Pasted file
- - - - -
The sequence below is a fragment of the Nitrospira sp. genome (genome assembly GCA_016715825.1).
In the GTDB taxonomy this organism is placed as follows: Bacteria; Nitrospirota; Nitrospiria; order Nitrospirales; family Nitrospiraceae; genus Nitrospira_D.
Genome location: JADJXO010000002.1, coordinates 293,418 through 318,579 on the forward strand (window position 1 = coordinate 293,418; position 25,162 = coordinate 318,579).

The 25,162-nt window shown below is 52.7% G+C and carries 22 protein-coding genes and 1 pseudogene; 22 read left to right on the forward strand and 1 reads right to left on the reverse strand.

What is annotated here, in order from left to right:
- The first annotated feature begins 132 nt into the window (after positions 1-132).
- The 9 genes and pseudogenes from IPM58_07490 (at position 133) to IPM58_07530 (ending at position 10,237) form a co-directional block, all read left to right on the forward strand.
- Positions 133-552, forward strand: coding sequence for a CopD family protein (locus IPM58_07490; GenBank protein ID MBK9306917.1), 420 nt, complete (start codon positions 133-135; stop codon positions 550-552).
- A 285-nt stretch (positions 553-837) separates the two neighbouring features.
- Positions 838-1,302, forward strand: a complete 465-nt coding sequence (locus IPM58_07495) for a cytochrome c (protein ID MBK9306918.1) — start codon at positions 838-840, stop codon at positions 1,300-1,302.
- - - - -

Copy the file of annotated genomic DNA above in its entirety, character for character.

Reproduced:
The sequence below is a fragment of the Nitrospira sp. genome (genome assembly GCA_016715825.1).
In the GTDB taxonomy this organism is placed as follows: Bacteria; Nitrospirota; Nitrospiria; order Nitrospirales; family Nitrospiraceae; genus Nitrospira_D.
Genome location: JADJXO010000002.1, coordinates 293,418 through 318,579 on the forward strand (window position 1 = coordinate 293,418; position 25,162 = coordinate 318,579).

The 25,162-nt window shown below is 52.7% G+C and carries 22 protein-coding genes and 1 pseudogene; 22 read left to right on the forward strand and 1 reads right to left on the reverse strand.

What is annotated here, in order from left to right:
- The first annotated feature begins 132 nt into the window (after positions 1-132).
- The 9 genes and pseudogenes from IPM58_07490 (at position 133) to IPM58_07530 (ending at position 10,237) form a co-directional block, all read left to right on the forward strand.
- Positions 133-552, forward strand: coding sequence for a CopD family protein (locus IPM58_07490; GenBank protein ID MBK9306917.1), 420 nt, complete (start codon positions 133-135; stop codon positions 550-552).
- A 285-nt stretch (positions 553-837) separates the two neighbouring features.
- Positions 838-1,302, forward strand: a complete 465-nt coding sequence (locus IPM58_07495) for a cytochrome c (protein ID MBK9306918.1) — start codon at positions 838-840, stop codon at positions 1,300-1,302.